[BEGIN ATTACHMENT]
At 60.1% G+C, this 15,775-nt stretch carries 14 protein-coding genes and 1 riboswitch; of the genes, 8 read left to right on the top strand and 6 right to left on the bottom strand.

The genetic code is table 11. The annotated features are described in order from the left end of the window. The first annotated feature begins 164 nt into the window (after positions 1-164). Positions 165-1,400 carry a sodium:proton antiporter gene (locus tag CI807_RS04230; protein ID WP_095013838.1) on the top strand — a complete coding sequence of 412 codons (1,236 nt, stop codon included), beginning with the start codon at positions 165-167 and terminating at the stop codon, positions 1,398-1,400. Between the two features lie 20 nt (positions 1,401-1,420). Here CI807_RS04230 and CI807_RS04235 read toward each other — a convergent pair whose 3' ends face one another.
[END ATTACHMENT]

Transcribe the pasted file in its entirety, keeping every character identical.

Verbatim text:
At 60.1% G+C, this 15,775-nt stretch carries 14 protein-coding genes and 1 riboswitch; of the genes, 8 read left to right on the top strand and 6 right to left on the bottom strand.

The genetic code is table 11. The annotated features are described in order from the left end of the window. The first annotated feature begins 164 nt into the window (after positions 1-164). Positions 165-1,400 carry a sodium:proton antiporter gene (locus tag CI807_RS04230; protein ID WP_095013838.1) on the top strand — a complete coding sequence of 412 codons (1,236 nt, stop codon included), beginning with the start codon at positions 165-167 and terminating at the stop codon, positions 1,398-1,400. Between the two features lie 20 nt (positions 1,401-1,420). Here CI807_RS04230 and CI807_RS04235 read toward each other — a convergent pair whose 3' ends face one another.